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The amygdala is a major structure that orchestrates defensive reactions to environmental threats and is implicated in hypervigilance and symptoms of heightened arousal in posttraumatic stress disorder (PTSD). The basolateral and centromedial amygdala (CMA) complexes are functionally heterogeneous, with distinct roles in learning and expressing fear behaviors. PTSD differences in amygdala-complex function and functional connectivity with cortical and subcortical structures remain unclear. Recent military veterans with PTSD (n=20) and matched trauma-exposed controls (n=22) underwent a resting-state fMRI scan to measure task-free synchronous blood-oxygen level dependent activity. Whole-brain voxel-wise functional connectivity of basolateral and CMA seeds was compared between groups. The PTSD group had stronger functional connectivity of the basolateral amygdala (BLA) complex with the pregenual anterior cingulate cortex (ACC), dorsomedial prefrontal cortex, and dorsal ACC than the trauma-exposed control group (p<0.05; corrected). The trauma-exposed control group had stronger functional connectivity of the BLA complex with the left inferior frontal gyrus than the PTSD group (p<0.05; corrected). The CMA complex lacked connectivity differences between groups. We found PTSD modulates BLA complex connectivity with prefrontal cortical targets implicated in cognitive control of emotional information, which are central to explanations of core PTSD symptoms. PTSD differences in resting-state connectivity of BLA complex could be biasing processes in target regions that support behaviors central to prevailing laboratory models of PTSD such as associative fear learning. Further research is needed to investigate how differences in functional connectivity of amygdala complexes affect target regions that govern behavior, cognition, and affect in PTSD.
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Cognitive emotion regulation has been widely shown in the laboratory to be an effective way to alter the nature of emotional responses. Despite its success in experimental contexts, however, we often fail to use these strategies in everyday life where stress is pervasive. The successful execution of cognitive regulation relies on intact executive functioning and engagement of the prefrontal cortex, both of which are rapidly impaired by the deleterious effects of stress. Because it is specifically under stressful conditions that we may benefit most from such deliberate forms of emotion regulation, we tested the efficacy of cognitive regulation after stress exposure. Participants first underwent fear-conditioning, where they learned that one stimulus (CS+) predicted an aversive outcome but another predicted a neutral outcome (CS-). Cognitive regulation training directly followed where participants were taught to regulate fear responses to the aversive stimulus. The next day, participants underwent an acute stress induction or a control task before repeating the fear-conditioning task using these newly acquired regulation skills. Skin conductance served as an index of fear arousal, and salivary α-amylase and cortisol concentrations were assayed as neuroendocrine markers of stress response. Although groups showed no differences in fear arousal during initial fear learning, nonstressed participants demonstrated robust fear reduction following regulation training, whereas stressed participants showed no such reduction. Our results suggest that stress markedly impairs the cognitive regulation of emotion and highlights critical limitations of this technique to control affective responses under stress.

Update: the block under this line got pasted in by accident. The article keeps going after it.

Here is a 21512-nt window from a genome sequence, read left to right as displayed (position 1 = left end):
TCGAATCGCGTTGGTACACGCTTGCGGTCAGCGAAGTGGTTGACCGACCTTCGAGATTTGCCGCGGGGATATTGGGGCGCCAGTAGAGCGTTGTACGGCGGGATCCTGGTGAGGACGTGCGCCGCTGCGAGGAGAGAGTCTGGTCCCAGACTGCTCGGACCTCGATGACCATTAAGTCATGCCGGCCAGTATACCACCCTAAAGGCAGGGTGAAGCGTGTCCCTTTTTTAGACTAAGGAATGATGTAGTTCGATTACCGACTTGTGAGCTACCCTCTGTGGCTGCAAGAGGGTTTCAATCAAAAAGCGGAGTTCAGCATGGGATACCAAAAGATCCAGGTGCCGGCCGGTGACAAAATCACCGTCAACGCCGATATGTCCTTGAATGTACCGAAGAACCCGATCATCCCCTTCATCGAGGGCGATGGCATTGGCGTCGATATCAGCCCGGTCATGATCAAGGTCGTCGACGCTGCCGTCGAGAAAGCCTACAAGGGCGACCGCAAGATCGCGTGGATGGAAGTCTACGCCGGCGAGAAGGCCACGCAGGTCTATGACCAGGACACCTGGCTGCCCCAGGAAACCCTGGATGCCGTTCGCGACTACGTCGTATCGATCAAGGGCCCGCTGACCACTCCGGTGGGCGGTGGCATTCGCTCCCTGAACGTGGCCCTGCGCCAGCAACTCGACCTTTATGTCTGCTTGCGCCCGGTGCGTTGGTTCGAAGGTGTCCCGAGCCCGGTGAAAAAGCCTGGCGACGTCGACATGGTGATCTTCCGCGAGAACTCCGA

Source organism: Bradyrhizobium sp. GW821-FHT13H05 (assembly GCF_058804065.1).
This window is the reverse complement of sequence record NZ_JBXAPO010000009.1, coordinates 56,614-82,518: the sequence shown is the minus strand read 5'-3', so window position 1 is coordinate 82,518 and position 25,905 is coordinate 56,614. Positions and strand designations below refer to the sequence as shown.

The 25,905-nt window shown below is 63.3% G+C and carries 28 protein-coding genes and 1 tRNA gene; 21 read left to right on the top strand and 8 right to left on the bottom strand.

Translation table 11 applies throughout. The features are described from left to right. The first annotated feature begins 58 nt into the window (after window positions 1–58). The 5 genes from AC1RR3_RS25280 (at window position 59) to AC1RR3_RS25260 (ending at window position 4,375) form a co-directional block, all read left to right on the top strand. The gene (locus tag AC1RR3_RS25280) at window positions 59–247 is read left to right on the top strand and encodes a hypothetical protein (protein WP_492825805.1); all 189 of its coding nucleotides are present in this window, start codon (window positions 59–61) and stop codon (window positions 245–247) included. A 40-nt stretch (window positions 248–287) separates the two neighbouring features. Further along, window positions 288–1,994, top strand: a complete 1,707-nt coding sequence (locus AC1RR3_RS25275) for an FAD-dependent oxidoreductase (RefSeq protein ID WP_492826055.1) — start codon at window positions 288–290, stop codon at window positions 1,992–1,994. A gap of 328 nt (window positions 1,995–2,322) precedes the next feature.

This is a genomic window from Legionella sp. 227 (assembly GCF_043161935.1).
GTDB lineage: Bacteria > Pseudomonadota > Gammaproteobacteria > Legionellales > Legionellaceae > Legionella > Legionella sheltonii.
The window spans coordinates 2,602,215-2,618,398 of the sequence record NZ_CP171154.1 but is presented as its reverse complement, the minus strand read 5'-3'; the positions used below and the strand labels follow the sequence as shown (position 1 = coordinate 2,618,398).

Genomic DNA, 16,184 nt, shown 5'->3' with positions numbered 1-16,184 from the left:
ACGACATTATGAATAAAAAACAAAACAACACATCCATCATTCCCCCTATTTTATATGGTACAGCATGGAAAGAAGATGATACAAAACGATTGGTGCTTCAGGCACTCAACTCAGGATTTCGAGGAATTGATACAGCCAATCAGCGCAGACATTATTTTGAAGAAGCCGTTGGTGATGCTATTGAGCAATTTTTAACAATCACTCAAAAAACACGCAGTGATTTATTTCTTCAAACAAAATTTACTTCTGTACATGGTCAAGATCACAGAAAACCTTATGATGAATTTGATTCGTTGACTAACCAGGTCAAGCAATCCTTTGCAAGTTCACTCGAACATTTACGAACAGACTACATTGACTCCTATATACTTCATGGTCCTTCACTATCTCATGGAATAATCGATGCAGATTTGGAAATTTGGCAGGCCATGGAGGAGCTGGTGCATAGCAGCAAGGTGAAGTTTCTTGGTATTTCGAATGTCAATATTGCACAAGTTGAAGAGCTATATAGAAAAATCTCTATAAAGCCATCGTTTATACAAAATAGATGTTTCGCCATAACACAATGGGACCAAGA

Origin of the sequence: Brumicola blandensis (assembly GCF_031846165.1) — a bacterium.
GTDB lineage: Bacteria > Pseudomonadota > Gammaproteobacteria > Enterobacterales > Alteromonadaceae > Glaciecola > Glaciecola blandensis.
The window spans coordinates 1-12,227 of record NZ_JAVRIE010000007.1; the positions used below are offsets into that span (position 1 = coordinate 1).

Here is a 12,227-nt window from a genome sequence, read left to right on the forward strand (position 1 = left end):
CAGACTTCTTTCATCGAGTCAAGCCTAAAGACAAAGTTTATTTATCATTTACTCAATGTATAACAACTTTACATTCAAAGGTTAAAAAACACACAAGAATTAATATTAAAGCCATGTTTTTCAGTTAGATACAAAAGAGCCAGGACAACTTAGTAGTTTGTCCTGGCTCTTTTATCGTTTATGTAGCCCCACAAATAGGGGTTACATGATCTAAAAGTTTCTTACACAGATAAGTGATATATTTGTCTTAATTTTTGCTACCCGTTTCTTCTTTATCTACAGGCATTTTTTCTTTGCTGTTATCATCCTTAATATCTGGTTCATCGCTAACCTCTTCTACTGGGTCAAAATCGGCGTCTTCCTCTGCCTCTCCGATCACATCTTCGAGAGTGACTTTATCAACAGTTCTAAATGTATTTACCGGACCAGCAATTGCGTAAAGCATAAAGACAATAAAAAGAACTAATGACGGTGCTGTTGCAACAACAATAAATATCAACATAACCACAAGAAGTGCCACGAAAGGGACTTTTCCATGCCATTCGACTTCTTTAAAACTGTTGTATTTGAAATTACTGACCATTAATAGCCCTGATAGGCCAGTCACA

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Abnormal responses of the brain to delivered and expected aversive gut stimuli have been implicated in the pathophysiology of irritable bowel syndrome (IBS), a visceral pain syndrome occurring more commonly in women. Task-free resting-state functional magnetic resonance imaging (fMRI) can provide information about the dynamics of brain activity that may be involved in altered processing and/or modulation of visceral afferent signals. Fractional amplitude of low-frequency fluctuation is a measure of the power spectrum intensity of spontaneous brain oscillations. This approach was used here to identify differences in the resting-state activity of the human brain in IBS subjects compared with healthy controls (HCs) and to identify the role of sex-related differences. We found that both the female HCs and female IBS subjects had a frequency power distribution skewed toward high frequency to a greater extent in the amygdala and hippocampus compared with male subjects. In addition, female IBS subjects had a frequency power distribution skewed toward high frequency in the insula and toward low frequency in the sensorimotor cortex to a greater extent than male IBS subjects. Correlations were observed between resting-state blood oxygen level-dependent signal dynamics and some clinical symptom measures (e.g., abdominal discomfort). These findings provide the first insight into sex-related differences in IBS subjects compared with HCs using resting-state fMRI.